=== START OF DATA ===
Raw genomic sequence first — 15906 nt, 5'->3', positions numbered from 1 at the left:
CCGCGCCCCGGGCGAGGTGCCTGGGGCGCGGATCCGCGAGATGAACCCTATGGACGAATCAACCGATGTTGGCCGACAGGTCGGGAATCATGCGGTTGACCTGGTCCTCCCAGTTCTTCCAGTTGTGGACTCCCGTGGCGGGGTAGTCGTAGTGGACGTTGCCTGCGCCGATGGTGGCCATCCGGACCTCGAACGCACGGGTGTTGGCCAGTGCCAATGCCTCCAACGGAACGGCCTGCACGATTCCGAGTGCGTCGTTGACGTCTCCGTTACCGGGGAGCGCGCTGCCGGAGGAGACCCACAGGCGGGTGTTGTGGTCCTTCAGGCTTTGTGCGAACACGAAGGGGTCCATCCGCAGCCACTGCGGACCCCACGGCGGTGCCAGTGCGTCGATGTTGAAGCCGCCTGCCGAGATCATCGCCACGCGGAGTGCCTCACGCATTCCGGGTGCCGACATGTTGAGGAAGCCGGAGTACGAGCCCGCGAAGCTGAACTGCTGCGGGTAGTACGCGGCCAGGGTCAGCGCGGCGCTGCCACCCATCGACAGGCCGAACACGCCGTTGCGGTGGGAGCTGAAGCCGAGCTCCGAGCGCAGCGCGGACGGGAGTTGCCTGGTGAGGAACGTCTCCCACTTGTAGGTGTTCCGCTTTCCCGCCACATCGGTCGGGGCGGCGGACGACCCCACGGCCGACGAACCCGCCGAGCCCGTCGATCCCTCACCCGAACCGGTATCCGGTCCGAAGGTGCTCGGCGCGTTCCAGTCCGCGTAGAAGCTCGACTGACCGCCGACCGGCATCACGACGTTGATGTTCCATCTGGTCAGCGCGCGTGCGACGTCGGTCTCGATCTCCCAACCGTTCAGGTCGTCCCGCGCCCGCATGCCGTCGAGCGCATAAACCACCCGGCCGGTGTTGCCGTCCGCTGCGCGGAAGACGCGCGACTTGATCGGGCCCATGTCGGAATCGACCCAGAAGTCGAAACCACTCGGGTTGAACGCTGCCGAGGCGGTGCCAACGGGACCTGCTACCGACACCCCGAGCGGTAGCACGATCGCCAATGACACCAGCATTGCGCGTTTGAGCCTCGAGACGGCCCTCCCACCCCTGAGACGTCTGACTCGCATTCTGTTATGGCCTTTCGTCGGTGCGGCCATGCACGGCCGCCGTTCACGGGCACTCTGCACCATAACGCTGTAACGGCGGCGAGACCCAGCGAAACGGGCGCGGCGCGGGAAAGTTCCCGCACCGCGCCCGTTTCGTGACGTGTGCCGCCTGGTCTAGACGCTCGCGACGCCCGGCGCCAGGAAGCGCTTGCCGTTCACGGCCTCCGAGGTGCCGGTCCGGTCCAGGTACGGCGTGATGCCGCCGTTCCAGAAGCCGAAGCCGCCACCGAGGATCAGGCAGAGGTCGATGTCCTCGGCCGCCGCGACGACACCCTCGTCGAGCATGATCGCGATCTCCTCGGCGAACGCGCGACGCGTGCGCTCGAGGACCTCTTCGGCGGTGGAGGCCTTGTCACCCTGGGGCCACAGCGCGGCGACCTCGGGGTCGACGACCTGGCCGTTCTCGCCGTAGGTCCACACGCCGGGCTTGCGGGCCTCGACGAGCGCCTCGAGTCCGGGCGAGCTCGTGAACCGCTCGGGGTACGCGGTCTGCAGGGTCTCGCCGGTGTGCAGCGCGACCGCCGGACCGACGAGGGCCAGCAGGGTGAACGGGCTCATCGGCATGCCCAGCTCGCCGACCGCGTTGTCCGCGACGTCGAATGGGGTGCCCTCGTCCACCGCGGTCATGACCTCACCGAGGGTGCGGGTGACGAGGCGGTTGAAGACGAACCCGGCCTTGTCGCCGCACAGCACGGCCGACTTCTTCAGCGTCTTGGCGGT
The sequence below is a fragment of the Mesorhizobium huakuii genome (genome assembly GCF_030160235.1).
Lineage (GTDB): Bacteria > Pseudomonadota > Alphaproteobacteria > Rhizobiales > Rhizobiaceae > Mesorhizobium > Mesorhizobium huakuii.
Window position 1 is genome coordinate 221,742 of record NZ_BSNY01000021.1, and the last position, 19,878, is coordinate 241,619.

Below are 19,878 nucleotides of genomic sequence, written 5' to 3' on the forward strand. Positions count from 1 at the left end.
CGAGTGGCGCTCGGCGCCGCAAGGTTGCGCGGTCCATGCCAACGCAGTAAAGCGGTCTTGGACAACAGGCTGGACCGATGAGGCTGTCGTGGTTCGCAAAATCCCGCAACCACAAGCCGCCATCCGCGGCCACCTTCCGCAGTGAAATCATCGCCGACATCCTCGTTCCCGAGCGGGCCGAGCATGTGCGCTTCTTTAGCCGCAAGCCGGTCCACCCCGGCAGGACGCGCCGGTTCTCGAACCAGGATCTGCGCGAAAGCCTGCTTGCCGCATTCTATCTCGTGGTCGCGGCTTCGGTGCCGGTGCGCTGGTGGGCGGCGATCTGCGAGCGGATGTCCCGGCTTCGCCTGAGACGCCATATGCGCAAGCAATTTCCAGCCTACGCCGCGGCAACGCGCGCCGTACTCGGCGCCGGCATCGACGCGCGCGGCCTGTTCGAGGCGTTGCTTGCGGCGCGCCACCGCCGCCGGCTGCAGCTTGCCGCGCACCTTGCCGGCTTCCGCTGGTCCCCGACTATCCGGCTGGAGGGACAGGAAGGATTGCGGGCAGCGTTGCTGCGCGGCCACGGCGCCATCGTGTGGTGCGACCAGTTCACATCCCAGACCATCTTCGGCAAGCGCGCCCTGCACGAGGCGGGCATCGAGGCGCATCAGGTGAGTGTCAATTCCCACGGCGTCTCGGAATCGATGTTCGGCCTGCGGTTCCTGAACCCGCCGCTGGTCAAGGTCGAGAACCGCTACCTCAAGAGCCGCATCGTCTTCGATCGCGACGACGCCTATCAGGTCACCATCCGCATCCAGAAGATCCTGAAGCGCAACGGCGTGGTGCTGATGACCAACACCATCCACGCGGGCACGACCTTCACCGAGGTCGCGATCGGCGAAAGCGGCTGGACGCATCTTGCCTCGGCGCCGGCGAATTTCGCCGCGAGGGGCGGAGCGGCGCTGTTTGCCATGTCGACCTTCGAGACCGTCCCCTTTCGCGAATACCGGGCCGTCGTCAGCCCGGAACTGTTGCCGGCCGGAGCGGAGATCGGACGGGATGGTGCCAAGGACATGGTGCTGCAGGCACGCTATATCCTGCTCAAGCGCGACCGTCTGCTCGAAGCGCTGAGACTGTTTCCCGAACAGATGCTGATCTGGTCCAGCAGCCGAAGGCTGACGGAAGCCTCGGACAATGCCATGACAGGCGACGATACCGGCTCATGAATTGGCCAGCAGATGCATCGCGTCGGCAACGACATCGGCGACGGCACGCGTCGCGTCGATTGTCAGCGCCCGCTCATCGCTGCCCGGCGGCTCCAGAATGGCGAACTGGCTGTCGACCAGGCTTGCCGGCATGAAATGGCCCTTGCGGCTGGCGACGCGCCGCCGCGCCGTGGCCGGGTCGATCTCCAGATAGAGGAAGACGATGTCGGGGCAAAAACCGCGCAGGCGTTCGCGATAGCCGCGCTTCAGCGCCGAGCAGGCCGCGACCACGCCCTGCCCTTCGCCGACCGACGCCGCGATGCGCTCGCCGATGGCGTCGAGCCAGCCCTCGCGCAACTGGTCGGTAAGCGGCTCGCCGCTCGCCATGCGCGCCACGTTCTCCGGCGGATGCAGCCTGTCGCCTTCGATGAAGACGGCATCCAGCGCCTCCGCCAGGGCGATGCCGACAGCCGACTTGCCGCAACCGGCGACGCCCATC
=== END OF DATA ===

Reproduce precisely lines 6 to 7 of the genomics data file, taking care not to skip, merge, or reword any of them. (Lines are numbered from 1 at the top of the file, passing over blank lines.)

Below are 19,878 nucleotides of genomic sequence, written 5' to 3' on the forward strand. Positions count from 1 at the left end.
CGAGTGGCGCTCGGCGCCGCAAGGTTGCGCGGTCCATGCCAACGCAGTAAAGCGGTCTTGGACAACAGGCTGGACCGATGAGGCTGTCGTGGTTCGCAAAATCCCGCAACCACAAGCCGCCATCCGCGGCCACCTTCCGCAGTGAAATCATCGCCGACATCCTCGTTCCCGAGCGGGCCGAGCATGTGCGCTTCTTTAGCCGCAAGCCGGTCCACCCCGGCAGGACGCGCCGGTTCTCGAACCAGGATCTGCGCGAAAGCCTGCTTGCCGCATTCTATCTCGTGGTCGCGGCTTCGGTGCCGGTGCGCTGGTGGGCGGCGATCTGCGAGCGGATGTCCCGGCTTCGCCTGAGACGCCATATGCGCAAGCAATTTCCAGCCTACGCCGCGGCAACGCGCGCCGTACTCGGCGCCGGCATCGACGCGCGCGGCCTGTTCGAGGCGTTGCTTGCGGCGCGCCACCGCCGCCGGCTGCAGCTTGCCGCGCACCTTGCCGGCTTCCGCTGGTCCCCGACTATCCGGCTGGAGGGACAGGAAGGATTGCGGGCAGCGTTGCTGCGCGGCCACGGCGCCATCGTGTGGTGCGACCAGTTCACATCCCAGACCATCTTCGGCAAGCGCGCCCTGCACGAGGCGGGCATCGAGGCGCATCAGGTGAGTGTCAATTCCCACGGCGTCTCGGAATCGATGTTCGGCCTGCGGTTCCTGAACCCGCCGCTGGTCAAGGTCGAGAACCGCTACCTCAAGAGCCGCATCGTCTTCGATCGCGACGACGCCTATCAGGTCACCATCCGCATCCAGAAGATCCTGAAGCGCAACGGCGTGGTGCTGATGACCAACACCATCCACGCGGGCACGACCTTCACCGAGGTCGCGATCGGCGAAAGCGGCTGGACGCATCTTGCCTCGGCGCCGGCGAATTTCGCCGCGAGGGGCGGAGCGGCGCTGTTTGCCATGTCGACCTTCGAGACCGTCCCCTTTCGCGAATACCGGGCCGTCGTCAGCCCGGAACTGTTGCCGGCCGGAGCGGAGATCGGACGGGATGGTGCCAAGGACATGGTGCTGCAGGCACGCTATATCCTGCTCAAGCGCGACCGTCTGCTCGAAGCGCTGAGACTGTTTCCCGAACAGATGCTGATCTGGTCCAGCAGCCGAAGGCTGACGGAAGCCTCGGACAATGCCATGACAGGCGACGATACCGGCTCATGAATTGGCCAGCAGATGCATCGCGTCGGCAACGACATCGGCGACGGCACGCGTCGCGTCGATTGTCAGCGCCCGCTCATCGCTGCCCGGCGGCTCCAGAATGGCGAACTGGCTGTCGACCAGGCTTGCCGGCATGAAATGGCCCTTGCGGCTGGCGACGCGCCGCCGCGCCGTGGCCGGGTCGATCTCCAGATAGAGGAAGACGATGTCGGGGCAAAAACCGCGCAGGCGTTCGCGATAGCCGCGCTTCAGCGCCGAGCAGGCCGCGACCACGCCCTGCCCTTCGCCGACCGACGCCGCGATGCGCTCGCCGATGGCGTCGAGCCAGCCCTCGCGCAACTGGTCGGTAAGCGGCTCGCCGCTCGCCATGCGCGCCACGTTCTCCGGCGGATGCAGCCTGTCGCCTTCGATGAAGACGGCATCCAGCGCCTCCGCCAGGGCGATGCCGACAGCCGACTTGCCGCAACCGGCGACGCCCATC